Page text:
You will note that the current boat uses a rope to chain rode so I work on 5:1 scope, I don't short scope as there is 99% of the time no decent reason to short cut like that. Scope is important, too short and all you are doing is working against your anchor, they aren't designed to be pulled upwards until you are retrieving them.

 

If you have all chain deploy 3 times, plus a handful, the meters sowing on your depth sounder as a minimum. If rope and chain combo use 5 times plus a handful. If the weather is 1kt gusting 2 and no tidal flow then you can shorten a bit. As the weather turns to sh*t deploy more, looking behind you for hard things first. The worse the weather gets the more rode you deploy. In total crap get to 10:1 scope, that will have your anchor working as best as it's going to and the rode between that and the boat working its beast to help the anchor.

 

So if you have a counter, calibrate the bloody thing. If not rope paint is cheap and it takes only 2 stubbies to mark your rode, it's simple as. That will allow you to know exactly what you have out, I bet most would fine they have been deploying less metres than they think.

 

Scope, get that right and your anchor will work better with less pressure, no way that is a bad thing. Also remember scope is good, more is always better than less.

 

DF, give me a tinkle if it persists and you can shout me a beer while we do a eyes on and chat. 

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Thanks KM, I have been meaning to run some chain out in the marina and physically measure it to compare with the counter. Might do that tonight.  I pretty much us the same technique you describe and the same scope, which really makes me think the counter could be out.  Already bought a new anchor from you :) so chain counting is the last step :)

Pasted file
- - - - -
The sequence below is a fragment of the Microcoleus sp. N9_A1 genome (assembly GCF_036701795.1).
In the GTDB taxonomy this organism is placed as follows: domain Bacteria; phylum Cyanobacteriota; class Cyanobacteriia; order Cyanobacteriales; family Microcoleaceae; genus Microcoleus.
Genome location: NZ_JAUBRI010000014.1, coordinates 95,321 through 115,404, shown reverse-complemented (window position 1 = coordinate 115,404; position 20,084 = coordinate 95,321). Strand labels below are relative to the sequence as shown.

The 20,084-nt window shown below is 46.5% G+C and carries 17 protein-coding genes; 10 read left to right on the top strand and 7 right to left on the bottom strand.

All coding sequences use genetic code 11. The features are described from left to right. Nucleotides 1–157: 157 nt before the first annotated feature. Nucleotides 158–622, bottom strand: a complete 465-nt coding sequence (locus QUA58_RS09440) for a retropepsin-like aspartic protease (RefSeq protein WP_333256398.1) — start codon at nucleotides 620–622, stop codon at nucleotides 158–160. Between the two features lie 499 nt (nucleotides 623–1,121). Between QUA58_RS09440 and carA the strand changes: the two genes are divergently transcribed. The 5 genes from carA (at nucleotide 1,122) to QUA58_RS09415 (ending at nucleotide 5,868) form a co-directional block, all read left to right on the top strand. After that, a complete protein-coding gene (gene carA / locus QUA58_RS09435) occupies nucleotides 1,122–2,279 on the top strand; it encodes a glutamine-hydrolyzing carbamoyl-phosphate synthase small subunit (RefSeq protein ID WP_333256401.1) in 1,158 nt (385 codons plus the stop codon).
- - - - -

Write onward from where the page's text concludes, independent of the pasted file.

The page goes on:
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Geez KM ...is that how you Akldr's anchor ? Really. On the cruise this year saw boats (launches) doing the old down tide , downwind and let the whole lot go thing. This seemed to have lost favour over recent years but now back in vogue ? It's great entertainment and sometimes it works ! Must be good for business when it doesn't

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I have been meaning to put a small float on say 6 mts of line to the head of my anchor, would be handy to know where the anchor is . check scope and swinging circle and may keep other boats from anchoring too close, multis often don,t lie the same way as monos . As well as being able to retrieve a snagged anchor.

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An anchor marker might seem a good idea, but you're just going to piss people off.

 

Boats can anchor much closer than full scope circles would suggest without hitting. We've frequently had to wait for boats to swing out of the way when raising anchor, but never had any feeling that the boats would swing into contact.

 

In the commodore's lounge at the squadron there's a photo of mansion house bay in the early 1900's, taken from the shore, with boats very close together. In discussing it with some more weathered folk their impression is that the wind tends to channel between boats at anchor and keep them apart.